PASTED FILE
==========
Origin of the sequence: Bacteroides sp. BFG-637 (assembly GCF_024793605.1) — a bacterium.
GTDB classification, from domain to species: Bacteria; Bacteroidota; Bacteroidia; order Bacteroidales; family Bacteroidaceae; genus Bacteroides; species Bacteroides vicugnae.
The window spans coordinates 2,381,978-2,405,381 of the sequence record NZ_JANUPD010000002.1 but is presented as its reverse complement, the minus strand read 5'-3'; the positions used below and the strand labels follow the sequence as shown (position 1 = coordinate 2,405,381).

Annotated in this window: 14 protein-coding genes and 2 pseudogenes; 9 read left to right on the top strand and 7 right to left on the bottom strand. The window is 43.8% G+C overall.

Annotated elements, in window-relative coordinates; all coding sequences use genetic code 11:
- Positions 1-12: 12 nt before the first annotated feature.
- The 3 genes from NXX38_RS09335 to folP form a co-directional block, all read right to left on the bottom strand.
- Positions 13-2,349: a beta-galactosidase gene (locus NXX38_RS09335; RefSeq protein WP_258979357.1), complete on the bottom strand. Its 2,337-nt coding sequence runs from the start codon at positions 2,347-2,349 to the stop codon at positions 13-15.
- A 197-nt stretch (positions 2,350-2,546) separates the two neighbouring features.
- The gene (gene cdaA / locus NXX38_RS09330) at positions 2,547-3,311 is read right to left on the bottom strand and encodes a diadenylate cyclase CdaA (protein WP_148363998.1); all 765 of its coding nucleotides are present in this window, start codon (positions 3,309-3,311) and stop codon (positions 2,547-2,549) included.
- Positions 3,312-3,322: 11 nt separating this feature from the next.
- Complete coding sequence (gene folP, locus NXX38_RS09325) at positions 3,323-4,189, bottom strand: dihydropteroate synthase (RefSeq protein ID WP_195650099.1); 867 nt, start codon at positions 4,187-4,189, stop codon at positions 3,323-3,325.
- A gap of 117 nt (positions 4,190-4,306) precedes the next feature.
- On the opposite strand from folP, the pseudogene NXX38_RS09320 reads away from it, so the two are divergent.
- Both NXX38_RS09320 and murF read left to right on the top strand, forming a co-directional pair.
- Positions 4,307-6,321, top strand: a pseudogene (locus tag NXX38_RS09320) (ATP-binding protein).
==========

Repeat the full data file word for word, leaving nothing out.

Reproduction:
Origin of the sequence: Bacteroides sp. BFG-637 (assembly GCF_024793605.1) — a bacterium.
GTDB classification, from domain to species: Bacteria; Bacteroidota; Bacteroidia; order Bacteroidales; family Bacteroidaceae; genus Bacteroides; species Bacteroides vicugnae.
The window spans coordinates 2,381,978-2,405,381 of the sequence record NZ_JANUPD010000002.1 but is presented as its reverse complement, the minus strand read 5'-3'; the positions used below and the strand labels follow the sequence as shown (position 1 = coordinate 2,405,381).

Annotated in this window: 14 protein-coding genes and 2 pseudogenes; 9 read left to right on the top strand and 7 right to left on the bottom strand. The window is 43.8% G+C overall.

Annotated elements, in window-relative coordinates; all coding sequences use genetic code 11:
- Positions 1-12: 12 nt before the first annotated feature.
- The 3 genes from NXX38_RS09335 to folP form a co-directional block, all read right to left on the bottom strand.
- Positions 13-2,349: a beta-galactosidase gene (locus NXX38_RS09335; RefSeq protein WP_258979357.1), complete on the bottom strand. Its 2,337-nt coding sequence runs from the start codon at positions 2,347-2,349 to the stop codon at positions 13-15.
- A 197-nt stretch (positions 2,350-2,546) separates the two neighbouring features.
- The gene (gene cdaA / locus NXX38_RS09330) at positions 2,547-3,311 is read right to left on the bottom strand and encodes a diadenylate cyclase CdaA (protein WP_148363998.1); all 765 of its coding nucleotides are present in this window, start codon (positions 3,309-3,311) and stop codon (positions 2,547-2,549) included.
- Positions 3,312-3,322: 11 nt separating this feature from the next.
- Complete coding sequence (gene folP, locus NXX38_RS09325) at positions 3,323-4,189, bottom strand: dihydropteroate synthase (RefSeq protein ID WP_195650099.1); 867 nt, start codon at positions 4,187-4,189, stop codon at positions 3,323-3,325.
- A gap of 117 nt (positions 4,190-4,306) precedes the next feature.
- On the opposite strand from folP, the pseudogene NXX38_RS09320 reads away from it, so the two are divergent.
- Both NXX38_RS09320 and murF read left to right on the top strand, forming a co-directional pair.
- Positions 4,307-6,321, top strand: a pseudogene (locus tag NXX38_RS09320) (ATP-binding protein).